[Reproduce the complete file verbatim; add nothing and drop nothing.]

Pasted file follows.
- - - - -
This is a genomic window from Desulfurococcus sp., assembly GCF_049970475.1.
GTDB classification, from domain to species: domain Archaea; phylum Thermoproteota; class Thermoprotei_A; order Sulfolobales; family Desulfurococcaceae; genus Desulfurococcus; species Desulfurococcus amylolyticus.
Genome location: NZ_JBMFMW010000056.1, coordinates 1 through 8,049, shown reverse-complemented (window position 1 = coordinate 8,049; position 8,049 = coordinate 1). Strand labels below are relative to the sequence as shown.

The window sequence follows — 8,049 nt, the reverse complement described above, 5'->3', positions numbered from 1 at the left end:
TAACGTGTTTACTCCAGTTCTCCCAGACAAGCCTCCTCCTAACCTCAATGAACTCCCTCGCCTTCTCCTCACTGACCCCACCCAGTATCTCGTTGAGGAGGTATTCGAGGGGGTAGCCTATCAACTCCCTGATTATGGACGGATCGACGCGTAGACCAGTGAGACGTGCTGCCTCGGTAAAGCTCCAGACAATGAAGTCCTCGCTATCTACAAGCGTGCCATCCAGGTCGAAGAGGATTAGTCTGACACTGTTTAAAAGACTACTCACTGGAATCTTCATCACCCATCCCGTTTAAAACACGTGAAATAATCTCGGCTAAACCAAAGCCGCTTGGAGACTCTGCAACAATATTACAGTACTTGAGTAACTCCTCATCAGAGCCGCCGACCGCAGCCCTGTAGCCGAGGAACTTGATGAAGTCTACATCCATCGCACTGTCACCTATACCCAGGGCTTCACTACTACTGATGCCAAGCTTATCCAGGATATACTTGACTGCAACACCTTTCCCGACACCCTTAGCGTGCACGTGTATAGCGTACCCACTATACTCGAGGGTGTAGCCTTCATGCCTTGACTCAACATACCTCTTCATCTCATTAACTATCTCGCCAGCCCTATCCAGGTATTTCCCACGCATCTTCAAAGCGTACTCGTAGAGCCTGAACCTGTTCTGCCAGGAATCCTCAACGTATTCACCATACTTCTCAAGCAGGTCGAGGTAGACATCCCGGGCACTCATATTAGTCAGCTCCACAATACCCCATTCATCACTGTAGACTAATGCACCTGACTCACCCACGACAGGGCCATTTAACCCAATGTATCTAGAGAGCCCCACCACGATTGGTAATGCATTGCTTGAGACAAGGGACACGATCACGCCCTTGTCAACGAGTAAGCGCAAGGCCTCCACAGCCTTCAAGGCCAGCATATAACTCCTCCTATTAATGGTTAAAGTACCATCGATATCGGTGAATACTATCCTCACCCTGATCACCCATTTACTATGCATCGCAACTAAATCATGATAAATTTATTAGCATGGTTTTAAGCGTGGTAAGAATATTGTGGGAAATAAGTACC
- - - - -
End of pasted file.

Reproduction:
This is a genomic window from Desulfurococcus sp., assembly GCF_049970475.1.
GTDB classification, from domain to species: domain Archaea; phylum Thermoproteota; class Thermoprotei_A; order Sulfolobales; family Desulfurococcaceae; genus Desulfurococcus; species Desulfurococcus amylolyticus.
Genome location: NZ_JBMFMW010000056.1, coordinates 1 through 8,049, shown reverse-complemented (window position 1 = coordinate 8,049; position 8,049 = coordinate 1). Strand labels below are relative to the sequence as shown.

The window sequence follows — 8,049 nt, the reverse complement described above, 5'->3', positions numbered from 1 at the left end:
TAACGTGTTTACTCCAGTTCTCCCAGACAAGCCTCCTCCTAACCTCAATGAACTCCCTCGCCTTCTCCTCACTGACCCCACCCAGTATCTCGTTGAGGAGGTATTCGAGGGGGTAGCCTATCAACTCCCTGATTATGGACGGATCGACGCGTAGACCAGTGAGACGTGCTGCCTCGGTAAAGCTCCAGACAATGAAGTCCTCGCTATCTACAAGCGTGCCATCCAGGTCGAAGAGGATTAGTCTGACACTGTTTAAAAGACTACTCACTGGAATCTTCATCACCCATCCCGTTTAAAACACGTGAAATAATCTCGGCTAAACCAAAGCCGCTTGGAGACTCTGCAACAATATTACAGTACTTGAGTAACTCCTCATCAGAGCCGCCGACCGCAGCCCTGTAGCCGAGGAACTTGATGAAGTCTACATCCATCGCACTGTCACCTATACCCAGGGCTTCACTACTACTGATGCCAAGCTTATCCAGGATATACTTGACTGCAACACCTTTCCCGACACCCTTAGCGTGCACGTGTATAGCGTACCCACTATACTCGAGGGTGTAGCCTTCATGCCTTGACTCAACATACCTCTTCATCTCATTAACTATCTCGCCAGCCCTATCCAGGTATTTCCCACGCATCTTCAAAGCGTACTCGTAGAGCCTGAACCTGTTCTGCCAGGAATCCTCAACGTATTCACCATACTTCTCAAGCAGGTCGAGGTAGACATCCCGGGCACTCATATTAGTCAGCTCCACAATACCCCATTCATCACTGTAGACTAATGCACCTGACTCACCCACGACAGGGCCATTTAACCCAATGTATCTAGAGAGCCCCACCACGATTGGTAATGCATTGCTTGAGACAAGGGACACGATCACGCCCTTGTCAACGAGTAAGCGCAAGGCCTCCACAGCCTTCAAGGCCAGCATATAACTCCTCCTATTAATGGTTAAAGTACCATCGATATCGGTGAATACTATCCTCACCCTGATCACCCATTTACTATGCATCGCAACTAAATCATGATAAATTTATTAGCATGGTTTTAAGCGTGGTAAGAATATTGTGGGAAATAAGTACC